Many years ago I sat watching TV, when a place I’d never seen before hit the screen. I’d no idea where the mystical ruins were, or what they were called, but I decided in that moment that I had to go there. After a little research, I learned of the place that had so powerfully etched itself on my mind: Machu Pichu, lost city of the Incas.
And so I went.
Setting out from Cuzco, capital of the Inca empire 500 years ago, I began my four day hike on the Inca Trail at km 83, standard start point for modern day Inca pilgrims.
Day 1 was deceptively easy, a slow meander up to camp through deep valleys dotted with majestic ruins. The mighty Urubumba River raged far below. Yet that night was one of the worst of my life, as severe altitude sickness left me dangerously weak. Exhausted and severely dehydrated, my concerned guides insisted on carrying me back to the start point. But, I was so desperate to make it to the lost city that I somewhat foolishly carried on. It may have been my one and only chance to fulfill a dream.
Day 2 was the toughest and longest, ten hours of strenuous uphill, and in the state I was in, unable even to carry my own modest backpack, it easily the hardest physical thing I’ve ever done. When I finally made it to Dead Woman’s Pass, 4200 meters (13,860 feet), real tears of emotion and relief flowed.
Day 3 was a more sedate passage, and feeling stronger, I loved every moment. The scenery was astounding, and the high Andes towered broodingly above.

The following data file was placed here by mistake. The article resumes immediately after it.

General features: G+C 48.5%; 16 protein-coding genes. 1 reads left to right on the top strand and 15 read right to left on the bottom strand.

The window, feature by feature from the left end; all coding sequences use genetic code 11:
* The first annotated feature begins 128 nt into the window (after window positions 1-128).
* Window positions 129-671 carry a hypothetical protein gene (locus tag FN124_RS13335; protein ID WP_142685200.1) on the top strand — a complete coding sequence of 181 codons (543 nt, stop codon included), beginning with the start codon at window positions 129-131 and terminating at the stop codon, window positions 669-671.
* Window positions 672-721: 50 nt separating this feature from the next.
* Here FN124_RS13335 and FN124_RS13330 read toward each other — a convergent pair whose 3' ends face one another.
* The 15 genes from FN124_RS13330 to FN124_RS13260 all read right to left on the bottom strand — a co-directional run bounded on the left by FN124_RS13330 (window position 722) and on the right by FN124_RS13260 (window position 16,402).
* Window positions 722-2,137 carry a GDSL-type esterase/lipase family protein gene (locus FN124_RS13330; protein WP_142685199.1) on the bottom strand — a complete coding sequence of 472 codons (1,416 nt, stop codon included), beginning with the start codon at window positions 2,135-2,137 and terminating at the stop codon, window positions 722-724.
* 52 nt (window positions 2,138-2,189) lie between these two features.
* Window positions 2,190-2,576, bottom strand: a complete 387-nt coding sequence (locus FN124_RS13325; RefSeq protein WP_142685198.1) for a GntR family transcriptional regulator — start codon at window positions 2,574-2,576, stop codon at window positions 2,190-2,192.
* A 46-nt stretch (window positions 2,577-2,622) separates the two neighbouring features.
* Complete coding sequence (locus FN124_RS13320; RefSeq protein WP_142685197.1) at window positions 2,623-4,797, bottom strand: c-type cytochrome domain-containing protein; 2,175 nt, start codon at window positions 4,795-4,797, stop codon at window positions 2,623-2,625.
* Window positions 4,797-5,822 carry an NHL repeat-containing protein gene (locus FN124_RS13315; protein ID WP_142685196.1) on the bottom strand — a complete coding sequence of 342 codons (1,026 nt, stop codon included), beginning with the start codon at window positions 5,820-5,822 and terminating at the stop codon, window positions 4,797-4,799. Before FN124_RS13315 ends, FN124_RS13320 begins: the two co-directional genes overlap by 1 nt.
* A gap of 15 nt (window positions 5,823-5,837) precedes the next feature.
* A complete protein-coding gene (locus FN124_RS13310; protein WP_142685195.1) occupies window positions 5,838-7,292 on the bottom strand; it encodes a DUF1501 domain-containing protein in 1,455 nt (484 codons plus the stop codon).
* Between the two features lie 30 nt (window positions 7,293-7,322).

And finally, Day 4, the moment I’d dreamed of.
A 4:00 a.m. start did nothing to quell the excitement, but as I made it to the Sun Gate of Inktipunktu at dawn, I was dismayed to see, well, absolutely nothing. The heavy morning mist covered everything, but my local Quechua guide Julio Cesar said, with a glint in his eye, that he’d play a ‘sun song’ on his ever present pan pipes. He promised the cloud would disperse, so skeptically I listened. And guess what? Within minutes the cloud lifted, and there before me was what remains to this day the most spectacular scene I’ve ever had the fortune of seeing. Machu Pichu, in all it’s magical, mystical glory.
If you’re adventurous and outdoorsy, it doesn’t get more adventurous and outdoorsy than Peru. The four day Inca Trail hike is not for the feint hearted, and the high altitude and distances are a real challenge. But within the 26 miles (43km) the trail offers surreal mountain scenery, lush cloud-forests, subtropical jungle and, of course Machu Pichu itself is just reward for every ounce of pain and sweat. The Inca Trail is a genuine must do for budding Indiana Jones’.